Jump directly to the Content

Pastoring the Powerful

With people who are over you, point even higher. A Leadership interview with Lloyd John Ogilvie.
Pastoring the Powerful

One shift in the last thirty years is a heightened expectation that a pastor is to be a leader, perhaps the leader of the congregation. "Chaplain," to some, implies a spiritual caretaker who is not a leader.

Yet many pastors recognize they minister in places where they do not command the highest position. Who better to speak to issues of pastoring the powerful than Lloyd Ogilvie, 70, who since 1995 has served as chaplain of the United States Senate. Prior to that he pastored First Presbyterian Church of Hollywood, California, for 23 years.

Can you lead spiritually even when you are not the leader of the organization?

Leadership is involved in enabling leaders to function as creatively and as effectively as they can. My role is to help those in the Senate accomplish their work. Several things are important here.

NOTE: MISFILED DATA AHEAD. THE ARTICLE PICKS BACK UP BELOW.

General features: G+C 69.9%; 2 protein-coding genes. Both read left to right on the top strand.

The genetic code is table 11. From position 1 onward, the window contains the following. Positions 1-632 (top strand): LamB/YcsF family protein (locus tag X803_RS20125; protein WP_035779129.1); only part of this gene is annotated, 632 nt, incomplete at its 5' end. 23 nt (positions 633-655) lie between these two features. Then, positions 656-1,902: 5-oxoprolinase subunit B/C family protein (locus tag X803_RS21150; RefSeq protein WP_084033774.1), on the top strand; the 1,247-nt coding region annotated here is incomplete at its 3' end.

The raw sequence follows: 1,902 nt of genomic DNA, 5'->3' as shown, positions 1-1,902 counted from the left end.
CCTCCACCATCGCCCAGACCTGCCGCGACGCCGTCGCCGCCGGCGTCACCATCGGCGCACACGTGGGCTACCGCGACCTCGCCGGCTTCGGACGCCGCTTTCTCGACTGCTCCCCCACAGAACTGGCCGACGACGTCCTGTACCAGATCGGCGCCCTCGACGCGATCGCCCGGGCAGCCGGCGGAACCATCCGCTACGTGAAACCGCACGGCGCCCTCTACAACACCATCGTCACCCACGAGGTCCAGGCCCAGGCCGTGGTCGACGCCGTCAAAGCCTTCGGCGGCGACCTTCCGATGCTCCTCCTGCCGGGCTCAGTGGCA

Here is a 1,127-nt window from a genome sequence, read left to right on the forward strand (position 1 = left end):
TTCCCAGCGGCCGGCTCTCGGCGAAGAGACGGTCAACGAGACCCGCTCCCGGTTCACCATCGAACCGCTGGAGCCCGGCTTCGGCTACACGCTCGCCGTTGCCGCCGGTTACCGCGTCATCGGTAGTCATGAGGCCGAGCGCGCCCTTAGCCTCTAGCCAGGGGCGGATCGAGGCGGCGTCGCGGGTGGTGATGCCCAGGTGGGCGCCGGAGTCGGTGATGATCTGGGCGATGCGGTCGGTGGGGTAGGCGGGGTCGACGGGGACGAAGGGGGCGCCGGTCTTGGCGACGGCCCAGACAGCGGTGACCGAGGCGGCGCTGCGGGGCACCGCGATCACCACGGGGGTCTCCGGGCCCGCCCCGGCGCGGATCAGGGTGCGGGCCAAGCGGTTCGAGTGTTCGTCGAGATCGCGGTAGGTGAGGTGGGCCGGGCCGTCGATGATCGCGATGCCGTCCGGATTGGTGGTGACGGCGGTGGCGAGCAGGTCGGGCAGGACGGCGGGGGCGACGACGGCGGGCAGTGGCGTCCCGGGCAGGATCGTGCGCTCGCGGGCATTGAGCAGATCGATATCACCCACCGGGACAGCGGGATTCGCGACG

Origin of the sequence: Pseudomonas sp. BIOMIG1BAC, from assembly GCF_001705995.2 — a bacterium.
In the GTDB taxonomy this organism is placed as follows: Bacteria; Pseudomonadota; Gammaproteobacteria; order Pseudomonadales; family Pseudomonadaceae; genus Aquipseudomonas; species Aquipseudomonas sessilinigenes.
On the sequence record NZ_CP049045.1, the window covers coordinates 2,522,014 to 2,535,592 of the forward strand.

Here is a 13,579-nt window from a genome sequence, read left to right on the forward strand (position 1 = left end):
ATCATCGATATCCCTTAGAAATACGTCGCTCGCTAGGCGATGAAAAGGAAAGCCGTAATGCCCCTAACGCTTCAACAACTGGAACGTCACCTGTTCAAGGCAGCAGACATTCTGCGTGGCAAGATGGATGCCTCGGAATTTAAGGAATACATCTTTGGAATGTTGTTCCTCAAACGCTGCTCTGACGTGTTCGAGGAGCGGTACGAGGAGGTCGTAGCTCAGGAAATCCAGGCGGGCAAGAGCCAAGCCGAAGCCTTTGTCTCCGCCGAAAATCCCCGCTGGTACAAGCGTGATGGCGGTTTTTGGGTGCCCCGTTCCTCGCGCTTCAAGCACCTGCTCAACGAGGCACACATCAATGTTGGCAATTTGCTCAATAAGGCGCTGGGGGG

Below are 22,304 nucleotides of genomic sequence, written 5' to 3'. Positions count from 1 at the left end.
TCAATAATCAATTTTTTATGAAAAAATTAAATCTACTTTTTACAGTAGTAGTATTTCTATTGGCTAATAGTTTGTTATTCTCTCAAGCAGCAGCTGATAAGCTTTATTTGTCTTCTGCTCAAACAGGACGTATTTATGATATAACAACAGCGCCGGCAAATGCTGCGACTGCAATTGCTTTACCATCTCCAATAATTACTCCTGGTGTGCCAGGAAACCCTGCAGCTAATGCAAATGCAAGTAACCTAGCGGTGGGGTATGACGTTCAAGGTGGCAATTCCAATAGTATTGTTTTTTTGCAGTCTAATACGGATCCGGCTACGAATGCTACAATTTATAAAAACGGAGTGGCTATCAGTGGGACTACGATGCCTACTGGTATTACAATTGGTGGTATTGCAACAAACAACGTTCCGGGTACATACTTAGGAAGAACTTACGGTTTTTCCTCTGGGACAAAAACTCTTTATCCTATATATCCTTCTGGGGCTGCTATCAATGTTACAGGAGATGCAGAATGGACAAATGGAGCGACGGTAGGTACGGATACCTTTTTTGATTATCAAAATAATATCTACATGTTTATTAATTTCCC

First, the objective Word, the Scripture, is crucial. One of the first things I did here was to establish Bible studies. Presently, I'm teaching five of them: one for ...

Subscriber access only You have reached the end of this Article Preview

To continue reading, subscribe to Christianity Today magazine. Subscribers have full digital access to CT Pastors articles.

Support Our Work

Subscribe to CT for less than $4.25/month

Homepage Subscription Panel

Read These Next

From 'Sit Back and Watch' to 'Get Up and Go'
From 'Sit Back and Watch' to 'Get Up and Go'
Want to reach the next generation? Empower them to participate by using their gifts.
From the Magazine
My Body Is a Temple, Not a Fighting Machine
My Body Is a Temple, Not a Fighting Machine
Why I left a promising boxing career behind after coming to Christ.
Editor's Pick
Ten Percent Won’t Work for Everyone
Ten Percent Won’t Work for Everyone
The New Testament suggests that different Christians should give different portions of their income to the Lord.